This will keep you on your routine, and maintain the progress you have made. In addition, you will likely be better equipped to handle the stress better, now that you won't have as you would have if you followed your intense training as originally planned.


Some may say this is a weak or soft approach, and may still advocate a push through it mentality. That was me when a first started my personal training career. Yeah that worked for some. But take it from some one that has now spent a thousands of hours working with real humans, that is not the majority.


Life is chaotic and unpredictable, our training programs should be fluid to account for this.


3. Less is more, quality over quantity


There is a lot of push out there on the inter-webs. ONE MORE, ONE MORE REP, 20 MORE POUNDS, 1 MORE MILE!! Some of it can be motivating don't get me wrong. But, there is a point where more won't give you that return you are looking for.


Rather than go to the extreme each time you workout, I think a less is more approach is better the as you get older and progress through your training journey. When focusing on quality not quantity in the gym, the following are likely to occur.

  1. Better use of your muscles. Using the right muscle for the right exercise.

  2. Less chance of injury.

  3. You can push at a high output/intensity each set and each training day because you have more in your gas tank.

  4. Recovery is better. Meaning you can put more quality into the next training session.

You can still train every day with this mindset. Quality over quantity doesn't mean you go soft in the gym. It just means that you don't to do every set to failure. Or you don't add 10 more pounds on your 5 sets of 5 routine when you couldn't get 5 reps with the weight you currently are using.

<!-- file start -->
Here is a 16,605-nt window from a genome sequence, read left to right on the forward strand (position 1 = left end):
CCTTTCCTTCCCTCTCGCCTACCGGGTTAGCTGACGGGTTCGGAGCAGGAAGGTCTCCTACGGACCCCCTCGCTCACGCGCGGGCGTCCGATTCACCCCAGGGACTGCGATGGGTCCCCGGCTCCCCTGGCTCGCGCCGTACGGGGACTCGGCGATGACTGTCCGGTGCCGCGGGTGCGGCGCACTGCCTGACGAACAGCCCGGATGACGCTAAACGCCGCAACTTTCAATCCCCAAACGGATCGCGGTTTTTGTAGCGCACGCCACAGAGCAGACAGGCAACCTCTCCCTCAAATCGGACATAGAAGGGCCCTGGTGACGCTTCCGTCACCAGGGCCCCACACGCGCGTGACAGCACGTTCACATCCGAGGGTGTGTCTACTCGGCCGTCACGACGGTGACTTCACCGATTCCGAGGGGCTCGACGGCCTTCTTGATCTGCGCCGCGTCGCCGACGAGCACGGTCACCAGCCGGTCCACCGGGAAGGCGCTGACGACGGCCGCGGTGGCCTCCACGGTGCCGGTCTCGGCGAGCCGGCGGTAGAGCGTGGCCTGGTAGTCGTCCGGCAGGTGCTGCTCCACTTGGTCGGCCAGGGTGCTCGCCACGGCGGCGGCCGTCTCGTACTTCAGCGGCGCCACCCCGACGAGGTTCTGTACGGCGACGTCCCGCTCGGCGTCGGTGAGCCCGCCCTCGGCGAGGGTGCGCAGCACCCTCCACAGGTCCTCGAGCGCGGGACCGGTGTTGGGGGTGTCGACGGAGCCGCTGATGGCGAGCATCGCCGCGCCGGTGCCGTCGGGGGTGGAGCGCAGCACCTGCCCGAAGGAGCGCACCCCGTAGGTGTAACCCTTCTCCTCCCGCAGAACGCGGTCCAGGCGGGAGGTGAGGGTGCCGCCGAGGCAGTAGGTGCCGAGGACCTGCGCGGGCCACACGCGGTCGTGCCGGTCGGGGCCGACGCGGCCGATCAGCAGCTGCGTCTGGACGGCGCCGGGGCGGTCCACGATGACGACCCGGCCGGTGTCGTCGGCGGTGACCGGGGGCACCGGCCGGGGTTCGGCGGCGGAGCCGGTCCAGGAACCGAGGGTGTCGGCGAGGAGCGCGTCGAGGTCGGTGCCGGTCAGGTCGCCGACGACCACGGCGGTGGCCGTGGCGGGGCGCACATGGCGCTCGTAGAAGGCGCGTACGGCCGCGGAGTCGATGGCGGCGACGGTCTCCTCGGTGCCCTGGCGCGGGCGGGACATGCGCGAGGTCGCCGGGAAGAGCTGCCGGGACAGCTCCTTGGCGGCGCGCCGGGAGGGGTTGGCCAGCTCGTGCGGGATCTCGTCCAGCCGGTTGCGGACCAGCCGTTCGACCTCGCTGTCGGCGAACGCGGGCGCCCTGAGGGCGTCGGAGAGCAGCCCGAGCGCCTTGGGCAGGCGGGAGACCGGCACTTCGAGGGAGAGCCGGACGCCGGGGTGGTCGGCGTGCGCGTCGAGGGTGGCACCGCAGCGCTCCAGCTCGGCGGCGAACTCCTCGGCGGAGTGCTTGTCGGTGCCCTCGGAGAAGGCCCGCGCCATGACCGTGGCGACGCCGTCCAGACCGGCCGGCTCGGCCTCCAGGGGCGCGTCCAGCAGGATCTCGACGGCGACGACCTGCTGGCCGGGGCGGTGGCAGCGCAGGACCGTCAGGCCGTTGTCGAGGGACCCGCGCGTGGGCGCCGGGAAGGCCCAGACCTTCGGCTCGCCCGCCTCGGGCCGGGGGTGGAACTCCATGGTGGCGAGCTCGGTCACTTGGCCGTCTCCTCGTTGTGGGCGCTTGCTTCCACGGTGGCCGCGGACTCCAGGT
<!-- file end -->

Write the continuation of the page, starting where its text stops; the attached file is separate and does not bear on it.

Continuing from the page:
Quality will help you maintain the intensity and not lose it.


4. The struggles of getting in shape, losing weight, and fitness in general


I have always been someone that loves the gym and working out. It has always just come natural to me. I am very grateful for that. Yet I do have weeks where I don't get to the gym or workout. Yes, as personal trainer I have busy weeks just like you where it is difficult for me to find time to work out. But I never let it go longer than it needs to be, its always very easy for me to get back on the horse again. I have made it a routine, habit, and lifestyle. My goal for anyone is to make fitness and getting healthier easier, so that it is a part of their lifestyle they are proud of. And without a doubt, this is the hardest part of what I do.


This past year I have realized that even though people know the positives of exercise, it is so hard for some to fit it into their lives. This is what makes me irritated about Instagram influencers who say how easy it is to find the time to work out. "You just have to have enough will power" or " You have to want it bad enough" or "Don't be lazy", are all things that people may share.


I take it hose people have never trained clients that have two kids under 3 years old, or the 50 year old that runs their own business, the overweight person that hates everything about the gym but their spouse is making them do it, or even the young adult that is dealing with mental health issues that no one knows about.


I have learned that getting healthy may not come to others the same way it did to me. Realizing this has made me a more compassionate and understanding coach. I have become a better at working with my clients to find solutions that will help them fit healthier habits into their life.


This is what I am most proud of to have realized. It has helped me ask better questions to clients, and better questions lead to better results.


5. Discipline is more important than motivation


Discipline and motivation go hand in hand.


We are all motivated by something or someone. The truth is we may be more motivated on some days more so than others. Life is unpredictable at times, and our motivation is likely to follow suit.


Things that keep us going are things like support from others, seeing progress, gaining confidence in what you are doing, and setting realistic goals and expectations. There will be times where one or more of those things will not be as high as we would like.